Q: What does being “city positive” mean in a missional context?
A: We use this language to communicate that our effectiveness in the city will in many ways be measured by our attitude toward the city. If we have a positive attitude toward the city, seeing city-centered realities of the positives as well as the negatives, we will shape our work, lives and ministry to bring peace, prosperity and hope to the city. This “city-positive posture” will affect our attitudes as to how we personally relate to the city and ministry approaches, and how we function and serve in the city. We can stand above the city in a critical and condemning posture, or use the city for our advantage, or we can love the city and seek to serve the city with love and humility.
Q: Why is being “city positive” important to the gospel?
A: The gospel has to do with God’s love and grace applied all across the city in all kinds of groups and neighborhoods. It is the ultimate “good news” for a city in conflict and turmoil. The gospel also is hopeful about present and future reality. The city can be a place of justice, of shalom, of service and of love. But as we serve the city we are painting small pictures of a future reality–the reality of restoration of all things.
Q: How can Christians contribute to the social renewal of cities?
A: As Christians we must live, work and serve the city with its vast and deep needs with humility and boldness. This can be done on the large stage of social issues and challenges as well as on the small stages of neighborhood needs and opportunities. All large cities are combinations of “local neighborhoods,” where we can meet and relate to our “close-by” neighbors, where we can see small pieces of ministries that can really be accomplished as we work with other Christians and work as well with people in the city who also have a concern for the common good. Small touches taken together amount to broad and deep impact.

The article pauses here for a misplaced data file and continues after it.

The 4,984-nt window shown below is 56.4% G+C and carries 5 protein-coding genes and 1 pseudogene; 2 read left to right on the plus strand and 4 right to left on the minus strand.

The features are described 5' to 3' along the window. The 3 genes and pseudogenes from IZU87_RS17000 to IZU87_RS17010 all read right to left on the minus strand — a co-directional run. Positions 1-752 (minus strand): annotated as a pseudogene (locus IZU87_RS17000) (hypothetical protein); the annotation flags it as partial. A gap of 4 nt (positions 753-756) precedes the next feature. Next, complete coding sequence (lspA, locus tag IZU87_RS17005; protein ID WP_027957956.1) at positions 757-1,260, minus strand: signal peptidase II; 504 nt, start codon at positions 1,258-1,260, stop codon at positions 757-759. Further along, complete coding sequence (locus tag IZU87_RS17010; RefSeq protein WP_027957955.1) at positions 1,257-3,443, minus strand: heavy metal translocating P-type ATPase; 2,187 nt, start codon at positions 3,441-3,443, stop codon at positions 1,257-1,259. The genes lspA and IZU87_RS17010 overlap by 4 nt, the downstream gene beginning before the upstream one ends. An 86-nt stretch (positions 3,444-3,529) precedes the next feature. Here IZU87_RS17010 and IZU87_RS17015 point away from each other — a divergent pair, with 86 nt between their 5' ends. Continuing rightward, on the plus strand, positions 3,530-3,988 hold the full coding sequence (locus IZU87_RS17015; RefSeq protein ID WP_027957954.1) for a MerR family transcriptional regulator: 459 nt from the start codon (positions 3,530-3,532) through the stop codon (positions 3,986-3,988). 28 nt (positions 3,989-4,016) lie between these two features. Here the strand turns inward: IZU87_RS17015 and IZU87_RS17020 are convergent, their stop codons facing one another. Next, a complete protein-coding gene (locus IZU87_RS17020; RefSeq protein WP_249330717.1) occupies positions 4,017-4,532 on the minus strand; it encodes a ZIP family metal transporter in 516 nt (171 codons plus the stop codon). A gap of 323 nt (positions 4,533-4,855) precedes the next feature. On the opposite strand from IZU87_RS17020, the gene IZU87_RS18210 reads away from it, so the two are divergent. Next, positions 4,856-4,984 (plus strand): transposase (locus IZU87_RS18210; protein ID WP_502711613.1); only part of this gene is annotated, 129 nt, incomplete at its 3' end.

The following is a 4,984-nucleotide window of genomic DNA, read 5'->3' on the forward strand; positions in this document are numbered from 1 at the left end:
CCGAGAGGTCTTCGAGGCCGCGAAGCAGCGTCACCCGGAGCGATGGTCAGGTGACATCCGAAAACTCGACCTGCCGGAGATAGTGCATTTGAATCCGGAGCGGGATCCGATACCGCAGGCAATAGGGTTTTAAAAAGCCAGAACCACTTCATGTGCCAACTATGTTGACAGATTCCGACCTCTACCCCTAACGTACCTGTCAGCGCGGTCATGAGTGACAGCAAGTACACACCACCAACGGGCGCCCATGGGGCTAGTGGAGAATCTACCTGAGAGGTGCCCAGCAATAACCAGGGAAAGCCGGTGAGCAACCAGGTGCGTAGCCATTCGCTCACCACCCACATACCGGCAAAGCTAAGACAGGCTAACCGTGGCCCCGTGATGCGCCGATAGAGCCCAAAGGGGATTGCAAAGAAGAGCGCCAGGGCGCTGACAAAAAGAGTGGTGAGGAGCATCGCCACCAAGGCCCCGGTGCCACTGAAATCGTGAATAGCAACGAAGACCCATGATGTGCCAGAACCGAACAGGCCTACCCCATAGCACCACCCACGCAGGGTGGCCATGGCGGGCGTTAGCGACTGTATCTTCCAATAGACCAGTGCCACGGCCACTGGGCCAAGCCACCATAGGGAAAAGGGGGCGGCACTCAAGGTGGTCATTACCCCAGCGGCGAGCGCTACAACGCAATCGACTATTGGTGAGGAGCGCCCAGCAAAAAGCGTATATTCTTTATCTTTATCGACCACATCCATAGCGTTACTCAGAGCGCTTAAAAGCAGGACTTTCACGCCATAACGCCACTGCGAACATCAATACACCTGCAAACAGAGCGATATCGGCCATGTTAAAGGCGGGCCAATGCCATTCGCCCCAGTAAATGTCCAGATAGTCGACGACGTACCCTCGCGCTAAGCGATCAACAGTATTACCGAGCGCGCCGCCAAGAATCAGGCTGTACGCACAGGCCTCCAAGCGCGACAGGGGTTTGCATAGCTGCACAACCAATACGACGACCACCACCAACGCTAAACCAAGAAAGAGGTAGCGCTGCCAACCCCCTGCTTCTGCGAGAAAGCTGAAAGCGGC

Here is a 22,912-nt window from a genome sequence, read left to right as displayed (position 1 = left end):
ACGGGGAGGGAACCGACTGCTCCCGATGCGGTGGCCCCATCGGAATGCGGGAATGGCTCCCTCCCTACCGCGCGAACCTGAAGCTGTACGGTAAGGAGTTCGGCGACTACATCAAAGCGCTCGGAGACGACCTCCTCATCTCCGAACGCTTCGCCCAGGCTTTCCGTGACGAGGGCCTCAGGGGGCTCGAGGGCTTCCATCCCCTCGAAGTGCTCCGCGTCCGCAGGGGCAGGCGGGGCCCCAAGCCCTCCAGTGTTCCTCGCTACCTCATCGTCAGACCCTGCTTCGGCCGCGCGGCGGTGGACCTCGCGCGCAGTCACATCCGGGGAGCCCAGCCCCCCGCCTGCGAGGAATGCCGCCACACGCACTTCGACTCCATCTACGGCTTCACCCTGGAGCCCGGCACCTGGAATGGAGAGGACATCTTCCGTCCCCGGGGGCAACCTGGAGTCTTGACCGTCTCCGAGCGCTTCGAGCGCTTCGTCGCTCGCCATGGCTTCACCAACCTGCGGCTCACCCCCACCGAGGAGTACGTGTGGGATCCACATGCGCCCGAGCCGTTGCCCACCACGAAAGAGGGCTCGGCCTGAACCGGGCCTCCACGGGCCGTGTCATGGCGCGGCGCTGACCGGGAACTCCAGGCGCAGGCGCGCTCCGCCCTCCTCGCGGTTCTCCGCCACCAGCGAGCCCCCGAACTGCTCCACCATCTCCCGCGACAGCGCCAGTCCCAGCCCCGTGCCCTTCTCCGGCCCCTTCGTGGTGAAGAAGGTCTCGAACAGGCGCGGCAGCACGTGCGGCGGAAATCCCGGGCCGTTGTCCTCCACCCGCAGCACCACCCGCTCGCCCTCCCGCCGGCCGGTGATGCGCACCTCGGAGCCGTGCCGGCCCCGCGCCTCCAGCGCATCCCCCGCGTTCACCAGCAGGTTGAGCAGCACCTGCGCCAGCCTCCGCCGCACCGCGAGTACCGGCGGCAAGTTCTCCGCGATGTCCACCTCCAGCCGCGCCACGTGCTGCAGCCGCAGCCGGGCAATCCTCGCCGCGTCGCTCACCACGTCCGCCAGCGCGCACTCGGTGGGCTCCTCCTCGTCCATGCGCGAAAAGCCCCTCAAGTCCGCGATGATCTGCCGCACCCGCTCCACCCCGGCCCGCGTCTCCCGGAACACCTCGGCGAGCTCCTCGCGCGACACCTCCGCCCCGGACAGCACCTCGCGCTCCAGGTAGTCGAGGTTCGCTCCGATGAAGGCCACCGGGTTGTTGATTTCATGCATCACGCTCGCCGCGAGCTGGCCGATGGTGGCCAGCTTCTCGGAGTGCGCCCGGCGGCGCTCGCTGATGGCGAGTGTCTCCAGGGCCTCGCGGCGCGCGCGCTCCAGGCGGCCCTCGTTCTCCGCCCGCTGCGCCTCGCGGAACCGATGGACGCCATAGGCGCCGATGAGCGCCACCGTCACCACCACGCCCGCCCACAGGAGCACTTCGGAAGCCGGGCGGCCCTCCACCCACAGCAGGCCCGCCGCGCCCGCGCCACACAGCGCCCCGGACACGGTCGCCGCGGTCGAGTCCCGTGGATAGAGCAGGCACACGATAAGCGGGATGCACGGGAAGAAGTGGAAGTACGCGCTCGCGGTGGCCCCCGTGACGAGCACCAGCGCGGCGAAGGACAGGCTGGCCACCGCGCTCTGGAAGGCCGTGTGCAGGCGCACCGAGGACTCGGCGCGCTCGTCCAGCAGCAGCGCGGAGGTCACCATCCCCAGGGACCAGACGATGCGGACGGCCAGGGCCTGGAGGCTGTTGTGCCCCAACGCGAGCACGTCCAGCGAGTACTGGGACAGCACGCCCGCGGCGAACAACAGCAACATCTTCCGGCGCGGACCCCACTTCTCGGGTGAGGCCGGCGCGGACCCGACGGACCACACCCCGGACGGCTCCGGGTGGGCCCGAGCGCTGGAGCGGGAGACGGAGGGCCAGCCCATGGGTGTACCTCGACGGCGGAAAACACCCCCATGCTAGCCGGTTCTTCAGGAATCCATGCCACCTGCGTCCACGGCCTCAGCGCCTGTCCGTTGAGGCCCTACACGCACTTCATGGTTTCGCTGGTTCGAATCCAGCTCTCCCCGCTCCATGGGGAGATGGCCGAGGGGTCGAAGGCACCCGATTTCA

Q: What are some of the challenges to pastors today trying to do ministry in an urban setting?
A: Some of these have to do with financial challenges. Cities are areas of high cost, especially in relationship to housing and other basic living costs. They are places of challenge for families in terms of both living space and education. There are also challenges related to the modern, secular mindset of young professionals or the difficulty of adapting to the different cultures that make up the great cities of the world.
Q: Has Redeemer in its network of churches made an impact on the socio-cultural and spiritual life of New York City?
A: This is not easy to measure. However, we can look at the following aspects: (1) We know there are now more than 100, possibly as many as 150 new churches in New York that God has raised up over the past 10 years. (2) We know in 2000 there were approximately one half of one percent evangelicals in Manhattan. Today 6% of evangelicals worshipping on Sunday and 3.5 percentage of the population who are evangelical live in Manhattan. We see the possibilities of a “tipping” point on the horizon. (3) We see a city movement of evangelical ministries being accomplished by a coalition of like-minded churches, agencies and individuals working together to see city change in New York
Q: You recently stepped down from City to City. Can you share with us what the next phase of your ministry looks like?
A: I am super enthused about the new leadership of John Hutchinson and the future of Redeemer City to City as it continues to facilitate church planting in New York and the large cities of the world. I will remain tied to the ministry and vision of Redeemer City to City as a consultant. In the meantime, a few friends and ministry partners will seek to serve specific functions in different organizations and ministries through a small training and consulting ministry called LinX.
Study under outstanding faculty like Dr. Gyger in the Knox Doctor of Ministry program. Learn more today!
Click on the graphic to read the full article:
*This article was in the spring 2013 issue of Knox Now. See the full magazine here: